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Once upon a time, taking a company global required a massive investment of time and resources. Brand awareness and product placement meant boots on the ground, and without a dedicated group of marketers and salespeople willing to relocate long-term, any attempt at opening new cultural doors would inevitably fail. These barriers to entry ensured only major corporations could successfully create an international presence.
Advances in technology and the rise of social media have transformed the globalization process. Thanks to the internet, businesses of every size can enter the world market with just a few mouse clicks. However, there are pitfalls that accompany this easy access to international consumers. Some organizations neglect the planning process, which is critical to ensuring that existing brand materials like advertising copy and product names are adjusted appropriately for other languages and cultures.
Plenty of companies learn the hard way that existing business and product names aren’t necessarily a good fit for international markets. For example, when Puffs facial tissues went to Germany, vital research was neglected. Had the company been better prepared, marketers would have chosen an alternate name, since “puff” is slang for “brothel” in German.
Brand names aren’t the only issue in taking products to new markets. Seemingly benign packaging choices can have unexpected consequences for sales numbers. For example, Gerber tried marketing baby food in Ethiopia using its traditional cute baby graphics on the label. Ethiopian shoppers were horrified. Sadly, Gerber skipped cultural research and learned too late that due to high levels of illiteracy in the country, Ethiopian food products typically have pictures of the package’s contents on the outside.
Creating a successful global presence takes more than simple verbatim translation into the local language. Understanding local customs, color associations and nuances of language are key to ensuring the intended message comes across properly.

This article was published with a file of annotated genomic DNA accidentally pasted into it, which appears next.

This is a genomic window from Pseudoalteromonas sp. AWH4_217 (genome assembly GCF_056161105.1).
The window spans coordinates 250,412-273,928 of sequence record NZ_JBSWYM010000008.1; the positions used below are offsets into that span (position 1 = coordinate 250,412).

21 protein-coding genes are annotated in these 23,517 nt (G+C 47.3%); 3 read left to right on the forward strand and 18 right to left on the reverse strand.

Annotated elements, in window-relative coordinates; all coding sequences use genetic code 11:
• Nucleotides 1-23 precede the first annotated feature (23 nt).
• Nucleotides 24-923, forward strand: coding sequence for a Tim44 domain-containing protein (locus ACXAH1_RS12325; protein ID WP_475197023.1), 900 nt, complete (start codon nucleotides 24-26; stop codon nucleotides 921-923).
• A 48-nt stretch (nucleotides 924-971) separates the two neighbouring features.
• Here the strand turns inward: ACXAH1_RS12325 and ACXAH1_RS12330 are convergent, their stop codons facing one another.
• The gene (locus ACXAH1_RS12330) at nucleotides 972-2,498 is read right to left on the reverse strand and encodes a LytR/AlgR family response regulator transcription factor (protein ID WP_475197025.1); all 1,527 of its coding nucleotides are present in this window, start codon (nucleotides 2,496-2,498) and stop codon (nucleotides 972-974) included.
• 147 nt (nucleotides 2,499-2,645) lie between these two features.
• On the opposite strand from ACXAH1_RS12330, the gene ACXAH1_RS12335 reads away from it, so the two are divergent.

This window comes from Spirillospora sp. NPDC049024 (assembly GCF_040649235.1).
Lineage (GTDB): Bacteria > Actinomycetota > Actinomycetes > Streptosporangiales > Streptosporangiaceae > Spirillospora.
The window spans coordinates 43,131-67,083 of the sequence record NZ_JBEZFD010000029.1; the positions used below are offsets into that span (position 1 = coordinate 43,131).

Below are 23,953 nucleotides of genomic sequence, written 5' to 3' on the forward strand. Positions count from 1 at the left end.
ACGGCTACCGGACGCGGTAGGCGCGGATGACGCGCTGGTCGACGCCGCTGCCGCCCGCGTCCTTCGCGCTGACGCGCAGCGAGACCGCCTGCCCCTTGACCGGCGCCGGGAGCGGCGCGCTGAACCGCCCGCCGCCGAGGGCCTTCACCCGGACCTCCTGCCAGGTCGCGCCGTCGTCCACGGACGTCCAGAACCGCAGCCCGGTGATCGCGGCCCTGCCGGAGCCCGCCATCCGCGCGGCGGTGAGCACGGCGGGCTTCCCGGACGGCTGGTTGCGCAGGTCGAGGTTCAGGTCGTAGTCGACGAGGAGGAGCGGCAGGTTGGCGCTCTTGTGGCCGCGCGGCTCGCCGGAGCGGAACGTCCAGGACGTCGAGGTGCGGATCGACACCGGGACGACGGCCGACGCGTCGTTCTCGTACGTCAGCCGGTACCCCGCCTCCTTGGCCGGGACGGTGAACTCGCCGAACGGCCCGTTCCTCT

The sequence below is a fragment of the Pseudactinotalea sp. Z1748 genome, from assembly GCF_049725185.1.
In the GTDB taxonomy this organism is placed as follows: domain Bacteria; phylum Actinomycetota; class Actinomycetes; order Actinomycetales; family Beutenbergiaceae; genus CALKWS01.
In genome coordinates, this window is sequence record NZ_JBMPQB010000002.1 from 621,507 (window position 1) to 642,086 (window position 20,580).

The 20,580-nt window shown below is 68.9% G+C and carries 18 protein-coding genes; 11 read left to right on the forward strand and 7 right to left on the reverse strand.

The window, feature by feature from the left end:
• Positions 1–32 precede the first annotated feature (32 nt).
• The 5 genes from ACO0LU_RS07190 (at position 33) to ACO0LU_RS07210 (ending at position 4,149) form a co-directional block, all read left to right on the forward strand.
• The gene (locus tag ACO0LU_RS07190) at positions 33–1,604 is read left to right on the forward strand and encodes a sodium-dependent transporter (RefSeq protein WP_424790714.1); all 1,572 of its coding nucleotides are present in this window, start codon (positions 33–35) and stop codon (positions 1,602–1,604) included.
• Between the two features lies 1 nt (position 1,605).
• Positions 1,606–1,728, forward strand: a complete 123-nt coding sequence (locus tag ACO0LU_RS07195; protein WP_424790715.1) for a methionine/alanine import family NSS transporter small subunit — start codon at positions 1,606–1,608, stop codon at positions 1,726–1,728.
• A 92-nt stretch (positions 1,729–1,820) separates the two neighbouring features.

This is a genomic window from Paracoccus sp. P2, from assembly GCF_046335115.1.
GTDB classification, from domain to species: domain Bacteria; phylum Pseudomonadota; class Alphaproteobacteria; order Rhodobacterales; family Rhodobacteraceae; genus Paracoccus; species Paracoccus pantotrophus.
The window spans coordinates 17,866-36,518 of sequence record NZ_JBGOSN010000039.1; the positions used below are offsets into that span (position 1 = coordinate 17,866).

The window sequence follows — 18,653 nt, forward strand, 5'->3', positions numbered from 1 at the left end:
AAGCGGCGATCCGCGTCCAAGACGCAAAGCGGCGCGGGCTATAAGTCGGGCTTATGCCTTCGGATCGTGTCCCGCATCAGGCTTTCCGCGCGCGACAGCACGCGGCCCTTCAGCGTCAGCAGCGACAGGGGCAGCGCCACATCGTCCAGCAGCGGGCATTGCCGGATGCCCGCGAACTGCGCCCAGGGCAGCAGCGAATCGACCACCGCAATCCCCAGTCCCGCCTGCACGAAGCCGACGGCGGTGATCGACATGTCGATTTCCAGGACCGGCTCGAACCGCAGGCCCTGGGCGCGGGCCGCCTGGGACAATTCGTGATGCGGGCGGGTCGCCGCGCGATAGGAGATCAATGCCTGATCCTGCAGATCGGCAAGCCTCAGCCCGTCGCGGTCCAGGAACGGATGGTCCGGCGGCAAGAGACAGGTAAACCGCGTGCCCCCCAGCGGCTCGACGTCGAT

The most effective method of localizing marketing is a process known as transcreation — a combination of translation and content creation. Instead of merely translating existing content to the target country’s language in a word-by-word or phrase-by-phrase manner, transcreation experts create new content that communicates the relevant message in a culturally appropriate way. Cultural consulting services are available to aid in a better understanding of the market you are targeting in order to create marketing collateral that resonates with that locale.
This process extends to the entire branding strategy, taking cultural norms into consideration. For example, a yellow-themed site that seems cheery to Americans isn’t appropriate in many countries. Most of Latin America associates yellow with death and mourning, while Asian countries often consider this color sacred, reserving it primarily for rulers and royalty. Successfully launching a company onto the national stage means understanding these details and making adjustments that go deeper than basic translation of content.
Bringing a collection of native linguists and cultural experts on staff for every new market is not practical. Fortunately, there are cultural consulting services that specialize in transcreation. These professionals turn your existing branding materials and marketing content into a complete package that is culturally appropriate to the targeted consumers.
Remember, global marketing comes with many potential pitfalls, as organizations of all sizes have learned through trial and error. The wrong color choice or an unfortunate turn of phrase can have unintended consequences in unfamiliar communities. Choosing an expert consultant to handle transcreation leaves nothing to chance — and frees you up to focus on developing your company’s next big innovation.